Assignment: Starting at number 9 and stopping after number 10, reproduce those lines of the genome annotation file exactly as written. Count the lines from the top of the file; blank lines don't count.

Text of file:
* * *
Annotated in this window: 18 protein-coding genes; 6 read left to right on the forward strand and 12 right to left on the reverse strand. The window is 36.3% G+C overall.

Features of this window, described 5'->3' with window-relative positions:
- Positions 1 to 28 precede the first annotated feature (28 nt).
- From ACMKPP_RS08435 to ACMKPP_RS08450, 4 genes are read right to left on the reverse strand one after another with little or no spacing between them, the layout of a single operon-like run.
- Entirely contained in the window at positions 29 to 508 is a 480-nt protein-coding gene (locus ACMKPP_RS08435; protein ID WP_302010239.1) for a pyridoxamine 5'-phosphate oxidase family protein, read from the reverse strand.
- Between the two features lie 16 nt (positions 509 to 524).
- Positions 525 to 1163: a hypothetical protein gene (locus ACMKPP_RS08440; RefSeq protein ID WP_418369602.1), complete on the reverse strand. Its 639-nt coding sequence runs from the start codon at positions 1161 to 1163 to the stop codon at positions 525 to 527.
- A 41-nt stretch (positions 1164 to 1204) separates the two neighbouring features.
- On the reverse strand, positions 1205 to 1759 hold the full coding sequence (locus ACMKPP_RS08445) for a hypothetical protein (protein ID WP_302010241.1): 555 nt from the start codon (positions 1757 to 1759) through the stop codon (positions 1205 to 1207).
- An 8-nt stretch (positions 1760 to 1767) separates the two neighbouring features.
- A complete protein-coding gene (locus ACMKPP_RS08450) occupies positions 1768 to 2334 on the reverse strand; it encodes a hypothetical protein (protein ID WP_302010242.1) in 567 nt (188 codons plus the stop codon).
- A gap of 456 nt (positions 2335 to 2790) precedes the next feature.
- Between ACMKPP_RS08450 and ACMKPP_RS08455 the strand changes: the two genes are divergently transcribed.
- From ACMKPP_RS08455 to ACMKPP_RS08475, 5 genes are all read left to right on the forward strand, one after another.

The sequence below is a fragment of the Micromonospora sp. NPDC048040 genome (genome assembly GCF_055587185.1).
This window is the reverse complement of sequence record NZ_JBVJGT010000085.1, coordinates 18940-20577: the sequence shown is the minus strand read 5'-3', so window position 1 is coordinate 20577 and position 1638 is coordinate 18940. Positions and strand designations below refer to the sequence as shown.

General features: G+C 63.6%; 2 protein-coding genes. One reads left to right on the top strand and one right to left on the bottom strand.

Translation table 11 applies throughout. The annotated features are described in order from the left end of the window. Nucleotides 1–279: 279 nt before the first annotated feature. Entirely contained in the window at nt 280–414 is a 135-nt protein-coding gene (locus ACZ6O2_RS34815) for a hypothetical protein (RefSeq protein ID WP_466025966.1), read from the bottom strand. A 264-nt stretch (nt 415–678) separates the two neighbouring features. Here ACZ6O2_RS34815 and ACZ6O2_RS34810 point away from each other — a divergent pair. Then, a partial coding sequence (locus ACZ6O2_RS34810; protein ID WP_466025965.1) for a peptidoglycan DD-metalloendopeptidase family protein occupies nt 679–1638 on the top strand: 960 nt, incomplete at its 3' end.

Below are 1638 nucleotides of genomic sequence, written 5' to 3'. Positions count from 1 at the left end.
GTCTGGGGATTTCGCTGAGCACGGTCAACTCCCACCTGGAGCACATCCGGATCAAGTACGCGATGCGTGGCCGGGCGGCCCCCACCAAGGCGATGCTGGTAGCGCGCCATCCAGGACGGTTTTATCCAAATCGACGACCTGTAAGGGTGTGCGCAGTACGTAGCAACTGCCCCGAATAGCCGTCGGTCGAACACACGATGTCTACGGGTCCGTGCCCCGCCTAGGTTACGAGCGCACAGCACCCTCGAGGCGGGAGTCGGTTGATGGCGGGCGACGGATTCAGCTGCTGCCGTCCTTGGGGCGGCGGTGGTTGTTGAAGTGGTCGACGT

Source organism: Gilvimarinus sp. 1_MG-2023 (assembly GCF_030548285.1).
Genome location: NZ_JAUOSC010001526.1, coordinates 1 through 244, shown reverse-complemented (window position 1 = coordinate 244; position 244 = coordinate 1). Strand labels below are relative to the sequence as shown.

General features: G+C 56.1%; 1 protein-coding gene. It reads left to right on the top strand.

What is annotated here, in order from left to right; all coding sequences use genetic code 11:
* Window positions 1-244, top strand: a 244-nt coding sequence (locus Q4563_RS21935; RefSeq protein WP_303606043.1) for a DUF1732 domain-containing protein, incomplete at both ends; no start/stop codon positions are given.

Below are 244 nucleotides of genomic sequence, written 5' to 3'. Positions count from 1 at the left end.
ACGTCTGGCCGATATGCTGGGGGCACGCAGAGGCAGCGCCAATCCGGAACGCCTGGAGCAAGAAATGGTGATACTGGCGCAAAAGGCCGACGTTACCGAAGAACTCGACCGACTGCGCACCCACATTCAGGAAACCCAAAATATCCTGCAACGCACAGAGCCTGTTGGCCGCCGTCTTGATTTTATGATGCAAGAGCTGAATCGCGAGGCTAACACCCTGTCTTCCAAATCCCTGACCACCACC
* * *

- On the reverse strand, positions 1205 to 1759 hold the full coding sequence (locus ACMKPP_RS08445) for a hypothetical protein (protein ID WP_302010241.1): 555 nt from the start codon (positions 1757 to 1759) through the stop codon (positions 1205 to 1207).
- An 8-nt stretch (positions 1760 to 1767) separates the two neighbouring features.